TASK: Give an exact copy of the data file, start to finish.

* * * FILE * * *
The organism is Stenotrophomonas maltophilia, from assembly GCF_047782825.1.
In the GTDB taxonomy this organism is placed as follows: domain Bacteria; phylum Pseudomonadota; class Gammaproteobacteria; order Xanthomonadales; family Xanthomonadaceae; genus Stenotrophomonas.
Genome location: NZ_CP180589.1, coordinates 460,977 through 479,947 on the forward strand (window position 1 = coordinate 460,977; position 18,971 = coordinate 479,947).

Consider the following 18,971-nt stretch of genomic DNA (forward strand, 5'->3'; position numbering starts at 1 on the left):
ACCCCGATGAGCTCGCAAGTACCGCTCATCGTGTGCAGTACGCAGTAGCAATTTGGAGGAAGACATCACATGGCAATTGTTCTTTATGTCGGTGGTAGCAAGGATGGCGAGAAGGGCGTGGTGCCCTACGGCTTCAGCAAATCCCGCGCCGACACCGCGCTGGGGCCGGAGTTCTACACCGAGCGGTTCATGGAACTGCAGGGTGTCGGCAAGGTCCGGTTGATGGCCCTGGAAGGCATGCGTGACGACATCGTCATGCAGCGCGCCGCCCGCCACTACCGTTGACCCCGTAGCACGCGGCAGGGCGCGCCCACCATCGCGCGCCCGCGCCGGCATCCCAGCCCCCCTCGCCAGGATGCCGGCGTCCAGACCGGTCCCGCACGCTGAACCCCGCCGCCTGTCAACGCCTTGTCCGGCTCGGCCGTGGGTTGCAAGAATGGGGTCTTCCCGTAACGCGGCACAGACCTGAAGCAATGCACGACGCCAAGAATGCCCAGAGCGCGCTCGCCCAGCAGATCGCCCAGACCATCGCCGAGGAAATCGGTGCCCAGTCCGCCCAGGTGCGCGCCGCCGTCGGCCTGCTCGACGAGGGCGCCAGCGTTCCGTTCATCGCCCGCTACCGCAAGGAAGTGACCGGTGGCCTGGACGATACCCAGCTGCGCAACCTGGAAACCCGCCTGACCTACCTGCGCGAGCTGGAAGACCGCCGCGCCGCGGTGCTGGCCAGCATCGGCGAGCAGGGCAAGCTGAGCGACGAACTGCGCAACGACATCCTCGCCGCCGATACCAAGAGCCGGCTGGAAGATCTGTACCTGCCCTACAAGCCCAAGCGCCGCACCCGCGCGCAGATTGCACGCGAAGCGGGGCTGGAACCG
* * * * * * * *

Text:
The organism is Stenotrophomonas maltophilia, from assembly GCF_047782825.1.
In the GTDB taxonomy this organism is placed as follows: domain Bacteria; phylum Pseudomonadota; class Gammaproteobacteria; order Xanthomonadales; family Xanthomonadaceae; genus Stenotrophomonas.
Genome location: NZ_CP180589.1, coordinates 460,977 through 479,947 on the forward strand (window position 1 = coordinate 460,977; position 18,971 = coordinate 479,947).

Consider the following 18,971-nt stretch of genomic DNA (forward strand, 5'->3'; position numbering starts at 1 on the left):
ACCCCGATGAGCTCGCAAGTACCGCTCATCGTGTGCAGTACGCAGTAGCAATTTGGAGGAAGACATCACATGGCAATTGTTCTTTATGTCGGTGGTAGCAAGGATGGCGAGAAGGGCGTGGTGCCCTACGGCTTCAGCAAATCCCGCGCCGACACCGCGCTGGGGCCGGAGTTCTACACCGAGCGGTTCATGGAACTGCAGGGTGTCGGCAAGGTCCGGTTGATGGCCCTGGAAGGCATGCGTGACGACATCGTCATGCAGCGCGCCGCCCGCCACTACCGTTGACCCCGTAGCACGCGGCAGGGCGCGCCCACCATCGCGCGCCCGCGCCGGCATCCCAGCCCCCCTCGCCAGGATGCCGGCGTCCAGACCGGTCCCGCACGCTGAACCCCGCCGCCTGTCAACGCCTTGTCCGGCTCGGCCGTGGGTTGCAAGAATGGGGTCTTCCCGTAACGCGGCACAGACCTGAAGCAATGCACGACGCCAAGAATGCCCAGAGCGCGCTCGCCCAGCAGATCGCCCAGACCATCGCCGAGGAAATCGGTGCCCAGTCCGCCCAGGTGCGCGCCGCCGTCGGCCTGCTCGACGAGGGCGCCAGCGTTCCGTTCATCGCCCGCTACCGCAAGGAAGTGACCGGTGGCCTGGACGATACCCAGCTGCGCAACCTGGAAACCCGCCTGACCTACCTGCGCGAGCTGGAAGACCGCCGCGCCGCGGTGCTGGCCAGCATCGGCGAGCAGGGCAAGCTGAGCGACGAACTGCGCAACGACATCCTCGCCGCCGATACCAAGAGCCGGCTGGAAGATCTGTACCTGCCCTACAAGCCCAAGCGCCGCACCCGCGCGCAGATTGCACGCGAAGCGGGGCTGGAACCG